documenting 30 years of lesbian t-shirts

Tomorrow night, at Wolfgang Tillmans's Berlin exhibition space, @h_e_r_s_t_o_r_y's Kelly Rakowski presents photographs of all the t-shirts she found at the Lesbian Herstory Archive.

by Emily Manning
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Nov 11 2016, 10:40pm

If you've spent any time on Instagram ever, you've likely encountered at least one woman, infant, or dog wearing a "Future is Female" t-shirt. These ubiquitous slogan shirts are recreations of a t-shirt from 1972, made for Labyris Books, the first women's bookstore in New York City. Independent retail space, studio, and community center Otherwild reissued the tee after seeing a photograph of it, taken in 1975 by Liza Cowan of her then-girlfriend, musician Alix Dobkin, wearing it. Otherwild discovered this photograph on @h_e_r_s_t_o_r_y, an archive of lesbian history and culture that's not only developed a cult following but also created a community around celebrating, engaging with, and remembering our past.

Kelly Rakowski's (@h_e_r_s_t_o_r_y's founder and curator) keen eye for excellent t-shirts doesn't end with the wildly popular collaboration. Tomorrow night, Rakowski will present a photography installation that documents 88 lesbian and feminist t-shirts at Between Bridges, Wolfgang Tillmans's non-profit art space in Berlin. Some of the shirts are funny, some of them are punk, all of them are crucial.

"The Lesbian Herstory Archives in Brooklyn has an incredible collection of lesbian and feminist t-shirts from the 70s, 80s, and 90s," Rakowski told us via email. "Each shirt has been photocopied and cataloged in binders at the archives. I've gone to the archives and have taken photos of the photocopies and shared them on HERSTORY."

Rakowski's posts caught the attention of Brooklyn-based artist Becca Albee, who invited her to curate a selection from the archive's collection to be displayed at Between Bridges. The photography installation is being presented for one night only, debuted in tandem with a screening of Lizzie Borden's 1983 film Born in Flames in an event organized by filmmaker Michael Amstad and artist Marte Eknæs. The documentary-style science-fiction film depicts a future New York City governed by a socialist democracy. Its policies, however, "prove to be as inflexible and bigoted as those in capitalist times," the exhibition's release reads; women from all backgrounds continue to endure sexism, harassment, classism, and racism. So they come together and form a truly radical revolution.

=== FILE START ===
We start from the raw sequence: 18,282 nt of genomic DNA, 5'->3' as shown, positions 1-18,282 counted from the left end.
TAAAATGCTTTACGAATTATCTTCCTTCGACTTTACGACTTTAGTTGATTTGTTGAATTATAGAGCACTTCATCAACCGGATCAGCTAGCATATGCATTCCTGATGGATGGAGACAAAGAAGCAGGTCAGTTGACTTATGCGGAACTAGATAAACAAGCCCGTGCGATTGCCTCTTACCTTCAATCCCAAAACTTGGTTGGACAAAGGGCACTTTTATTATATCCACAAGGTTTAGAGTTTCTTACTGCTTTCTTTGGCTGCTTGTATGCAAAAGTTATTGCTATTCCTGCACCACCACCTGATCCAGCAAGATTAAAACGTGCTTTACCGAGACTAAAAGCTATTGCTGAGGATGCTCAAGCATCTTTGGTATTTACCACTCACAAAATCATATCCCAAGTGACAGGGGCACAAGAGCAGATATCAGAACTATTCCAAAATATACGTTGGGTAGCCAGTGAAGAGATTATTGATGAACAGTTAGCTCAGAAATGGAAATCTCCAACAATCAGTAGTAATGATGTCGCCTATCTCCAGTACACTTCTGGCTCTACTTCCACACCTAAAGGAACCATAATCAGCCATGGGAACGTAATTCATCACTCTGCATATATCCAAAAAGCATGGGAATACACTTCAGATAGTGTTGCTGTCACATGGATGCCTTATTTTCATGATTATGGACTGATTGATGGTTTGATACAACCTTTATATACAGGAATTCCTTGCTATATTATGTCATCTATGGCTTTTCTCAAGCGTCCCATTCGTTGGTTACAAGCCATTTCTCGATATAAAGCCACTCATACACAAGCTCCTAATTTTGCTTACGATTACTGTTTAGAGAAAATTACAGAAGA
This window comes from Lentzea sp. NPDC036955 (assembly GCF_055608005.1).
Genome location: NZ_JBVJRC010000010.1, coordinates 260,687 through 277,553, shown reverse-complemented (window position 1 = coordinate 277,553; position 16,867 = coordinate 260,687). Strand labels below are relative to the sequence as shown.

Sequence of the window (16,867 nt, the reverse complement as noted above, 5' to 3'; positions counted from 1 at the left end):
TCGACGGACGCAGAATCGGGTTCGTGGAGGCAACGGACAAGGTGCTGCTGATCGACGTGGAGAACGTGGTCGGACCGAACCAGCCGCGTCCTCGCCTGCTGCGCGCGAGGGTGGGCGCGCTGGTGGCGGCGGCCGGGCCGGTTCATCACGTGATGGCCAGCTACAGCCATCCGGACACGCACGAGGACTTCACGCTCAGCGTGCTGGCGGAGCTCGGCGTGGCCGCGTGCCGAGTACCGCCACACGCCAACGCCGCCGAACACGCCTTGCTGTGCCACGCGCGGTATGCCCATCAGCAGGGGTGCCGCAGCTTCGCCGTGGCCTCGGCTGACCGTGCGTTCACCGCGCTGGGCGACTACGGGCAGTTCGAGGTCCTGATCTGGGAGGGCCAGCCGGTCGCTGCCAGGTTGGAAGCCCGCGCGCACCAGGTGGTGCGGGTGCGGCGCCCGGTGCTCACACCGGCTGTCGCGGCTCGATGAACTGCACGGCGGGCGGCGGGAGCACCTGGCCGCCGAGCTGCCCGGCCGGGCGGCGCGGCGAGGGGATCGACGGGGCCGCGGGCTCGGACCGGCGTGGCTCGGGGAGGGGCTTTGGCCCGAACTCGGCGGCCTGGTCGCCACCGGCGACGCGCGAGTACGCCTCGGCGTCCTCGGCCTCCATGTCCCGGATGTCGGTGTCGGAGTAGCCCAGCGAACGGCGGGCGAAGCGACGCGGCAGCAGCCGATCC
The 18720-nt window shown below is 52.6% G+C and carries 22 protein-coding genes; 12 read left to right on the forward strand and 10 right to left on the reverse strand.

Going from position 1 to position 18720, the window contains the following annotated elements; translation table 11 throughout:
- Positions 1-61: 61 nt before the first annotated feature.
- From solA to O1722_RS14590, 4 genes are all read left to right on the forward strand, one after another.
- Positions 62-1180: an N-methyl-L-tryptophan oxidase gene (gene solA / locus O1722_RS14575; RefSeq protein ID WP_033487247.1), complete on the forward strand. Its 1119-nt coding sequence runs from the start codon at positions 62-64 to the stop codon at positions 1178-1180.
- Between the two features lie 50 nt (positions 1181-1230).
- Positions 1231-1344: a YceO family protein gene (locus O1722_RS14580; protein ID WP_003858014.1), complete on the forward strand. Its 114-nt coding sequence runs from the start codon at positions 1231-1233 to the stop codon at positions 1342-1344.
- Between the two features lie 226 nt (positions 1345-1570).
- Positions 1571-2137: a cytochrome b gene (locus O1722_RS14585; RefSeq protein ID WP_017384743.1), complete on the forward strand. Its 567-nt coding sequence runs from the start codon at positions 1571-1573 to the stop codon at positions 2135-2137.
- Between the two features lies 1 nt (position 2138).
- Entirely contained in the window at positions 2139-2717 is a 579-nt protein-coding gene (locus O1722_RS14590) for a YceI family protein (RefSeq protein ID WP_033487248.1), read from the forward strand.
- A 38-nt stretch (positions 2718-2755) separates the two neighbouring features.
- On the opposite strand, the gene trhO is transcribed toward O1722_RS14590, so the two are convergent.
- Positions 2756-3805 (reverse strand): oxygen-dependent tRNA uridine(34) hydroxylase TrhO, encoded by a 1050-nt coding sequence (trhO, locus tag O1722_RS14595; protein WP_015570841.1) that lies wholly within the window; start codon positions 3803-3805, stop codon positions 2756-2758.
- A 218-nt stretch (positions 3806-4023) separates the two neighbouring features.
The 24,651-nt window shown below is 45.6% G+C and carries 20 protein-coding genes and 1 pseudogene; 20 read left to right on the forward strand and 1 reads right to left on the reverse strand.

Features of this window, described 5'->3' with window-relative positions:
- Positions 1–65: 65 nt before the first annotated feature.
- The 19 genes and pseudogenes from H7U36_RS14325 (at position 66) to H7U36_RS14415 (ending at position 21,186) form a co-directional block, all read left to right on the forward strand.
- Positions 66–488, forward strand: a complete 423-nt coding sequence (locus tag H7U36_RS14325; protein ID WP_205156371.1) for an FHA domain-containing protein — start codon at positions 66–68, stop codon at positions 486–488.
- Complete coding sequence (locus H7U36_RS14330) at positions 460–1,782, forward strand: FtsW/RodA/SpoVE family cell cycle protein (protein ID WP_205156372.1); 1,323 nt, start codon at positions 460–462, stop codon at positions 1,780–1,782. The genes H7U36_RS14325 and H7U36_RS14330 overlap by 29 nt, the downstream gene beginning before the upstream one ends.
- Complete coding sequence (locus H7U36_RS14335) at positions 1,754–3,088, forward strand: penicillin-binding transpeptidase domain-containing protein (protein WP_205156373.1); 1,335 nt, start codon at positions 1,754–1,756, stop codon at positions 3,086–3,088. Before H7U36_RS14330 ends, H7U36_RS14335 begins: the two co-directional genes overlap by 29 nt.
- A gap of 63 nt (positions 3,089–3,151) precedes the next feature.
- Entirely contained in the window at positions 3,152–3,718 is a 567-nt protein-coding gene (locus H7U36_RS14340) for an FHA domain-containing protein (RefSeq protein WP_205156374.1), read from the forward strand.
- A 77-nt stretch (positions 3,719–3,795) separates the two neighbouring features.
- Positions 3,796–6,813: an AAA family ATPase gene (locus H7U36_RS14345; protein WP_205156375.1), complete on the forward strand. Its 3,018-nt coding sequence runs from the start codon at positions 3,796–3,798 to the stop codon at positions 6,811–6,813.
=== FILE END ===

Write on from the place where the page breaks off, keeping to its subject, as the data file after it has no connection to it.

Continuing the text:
Albee will give an introduction to the Born in Flames screening that promises to touch on her personal encounters with the film in the 1990s, when Albee was actively involved in the seminal Pacific Northwest punk community. Living in Olympia, Washington, she co-founded the band Excuse 17 with Carrie Brownstein and CJ Phillips. "Born in Flames was a source of influence in the context of feminist discourse, collaboration, non-traditional education, riot grrrl emergence, and activism," the event's release reads.

In the days leading up to and following the election, Tillmans has continued to use his Instagram to share information, encourage dialogue, and, like many of us Stateside, to mourn. But it seems the German photographer is feeling energized about tomorrow; earlier today, he shared one of Rakowski's images (of a shirt that says "women do it better"). And, as everyone who followed his tireless campaign to promote European unity in the run up to the Brexit referendum knows, Tillmans is no stranger to the political power of t-shirts. "They are really incredible works of art, and so inspiring," says Rakowski.

'Born in Flames' and The Lesbian Herstory Archive t-shirt exhibition open November 12, 2016 at Between Bridges in Berlin. More information here

Credits


Text Emily Manning